In a May 31, 2012 study of the FDIC failed bank litigation that contains a number of interesting observations and projections, NERA Economic Consulting projects at the current filing rate, the FDIC's failed bank litigation ultimately could total 86 lawsuits, or much as 20% of all banks that have failed as part of the current round of bank failures. The study, which is entitled "Trends in FDIC Professional Liability Litigation," can be found here.
The NERA study is based on its analysis of all failed bank lawsuits through the end of the first quarter of 2012, at which time there were 27 lawsuits involving 26 failed banks. (Through May 30, 2012, there have been a total of 30 lawsuits involving 29 institutions.)
Based on lawsuit filing patterns through March 31, 2012, NERA projects that ultimately the FDIC will file 86 lawsuits in total, representing about 20% of all bank failures. Through the end of the first quarter, the FDIC had authorized lawsuit against 54 institutions, suggesting that the FDIC had authorized about 60% of the number of lawsuits that NERA projects the FDIC will file. (After the end of 1Q12, the FDIC increased the number of authorized lawsuits; through May 15, 2012, the FDIC had authorized lawsuits involving 63 failed institutions, or about 73% of the number of lawsuits that NERA projects ultimately will be filed.)
The 20% filing rate that NERA projects is slightly less than the 24% filing rate following the S&L crisis. However, despite this lower projected filing rate, NERA projects that the FDIC's aggregate recoveries could approach recoveries during the S&L crisis. The recoveries following the S&L crisis totaled $1.3 billion, or $2.3 billion in inflation adjusted terms, while NERA projects aggregate recoveries from the current round of bank failure litigation of about $1.9 billion.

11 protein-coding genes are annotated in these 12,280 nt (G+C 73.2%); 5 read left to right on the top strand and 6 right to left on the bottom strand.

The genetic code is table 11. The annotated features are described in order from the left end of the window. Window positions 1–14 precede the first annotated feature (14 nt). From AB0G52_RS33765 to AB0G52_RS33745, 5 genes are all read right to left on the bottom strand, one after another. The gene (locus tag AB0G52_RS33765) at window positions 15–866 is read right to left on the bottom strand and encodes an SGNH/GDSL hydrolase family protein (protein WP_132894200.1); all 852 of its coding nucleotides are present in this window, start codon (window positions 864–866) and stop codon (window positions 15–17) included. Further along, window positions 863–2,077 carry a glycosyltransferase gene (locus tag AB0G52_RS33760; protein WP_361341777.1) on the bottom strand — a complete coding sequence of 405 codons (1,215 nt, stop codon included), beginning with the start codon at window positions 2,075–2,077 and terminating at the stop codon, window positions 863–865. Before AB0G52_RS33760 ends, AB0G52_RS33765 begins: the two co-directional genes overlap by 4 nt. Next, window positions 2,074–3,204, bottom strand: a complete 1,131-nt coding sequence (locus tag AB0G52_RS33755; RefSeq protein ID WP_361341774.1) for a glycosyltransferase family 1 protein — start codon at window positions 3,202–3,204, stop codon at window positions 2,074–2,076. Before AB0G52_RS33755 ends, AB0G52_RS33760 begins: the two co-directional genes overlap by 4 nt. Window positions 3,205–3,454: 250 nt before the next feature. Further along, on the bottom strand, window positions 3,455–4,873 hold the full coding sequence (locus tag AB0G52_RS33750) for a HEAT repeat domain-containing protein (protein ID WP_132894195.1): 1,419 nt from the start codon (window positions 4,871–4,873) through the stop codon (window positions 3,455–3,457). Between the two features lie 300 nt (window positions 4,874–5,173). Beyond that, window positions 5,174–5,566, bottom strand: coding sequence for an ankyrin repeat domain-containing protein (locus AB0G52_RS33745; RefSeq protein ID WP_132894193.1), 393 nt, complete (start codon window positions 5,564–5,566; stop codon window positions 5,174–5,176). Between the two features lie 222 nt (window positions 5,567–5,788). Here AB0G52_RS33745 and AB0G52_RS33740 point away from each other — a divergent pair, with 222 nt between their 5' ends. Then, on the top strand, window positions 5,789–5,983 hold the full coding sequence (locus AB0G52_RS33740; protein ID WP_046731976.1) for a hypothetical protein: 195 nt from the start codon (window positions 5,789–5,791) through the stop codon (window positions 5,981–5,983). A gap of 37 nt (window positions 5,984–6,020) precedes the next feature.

The NERA report notes that the banks failures that produced the largest losses to the deposit insurance fund are more likely to be the subject of litigation. Bank failures that caused losses to the deposit insurance fund of greater than $200 million have filing rates of 62%, while bank failures that produced losses to the deposit insurance fund of under $50 million have a filing rate of only about 3% For bank failures that produced deposit insurance fund losses of between $50 million and $200 million, the filing rate has been about 19%.
The lower filing rate with respect to banks whose failure caused deposit insurance fund losses under $50 million could impact the number of future filings, Since the third quarter of 2010, the average deposit insurance fund losses per failed institution has dropped significantly, and for many of the banks that have failed most recently, the losses were below $50 million, suggesting a much lower likelihood that many of the most recent bank failures ultimately will involve litigation.
On the other hand, NERA's analysis suggests that litigation involving some of the largest bank failures to date has yet to be filed, especially when the aggregate losses claimed in lawsuits already filed is compared to the FDIC's projection of aggregate losses involved in all authorized lawsuits. NERA reckons claims involving some of the largest failed losses may be about to be filed. In terms of losses to the deposit insurance fund, the four largest bank failures that have not yet seen litigation are BankUnited ($5.8 billion in deposit insurance fund losses); Colonial Bank ($4.2 billion); Amtrust Bank ($2,5 billion); and United Commercial ($2.5 billion).
Comparing the bank failures by state to the lawsuits filed so far by state, the NERA report suggests that there have been relatively high litigation levels in Illinois, Nevada, North Carolina, and Puerto Rico, while filings in California and Florida are fewer than the number of bank failures in those states would suggest. In Minnesota, Missouri and Arizona, there have not yet been any lawsuits filed even though those states are among the top ten in terms of bank failures. However, the study notes based on the date of bank failures in those states that litigation involving failed banks in those states is not projected until after the end of the first quarter of 2012.
Read other items of interest from the world of directors & officers liability, with occasional commentary, at the D&O Diary, a blog by Kevin LaCroix.
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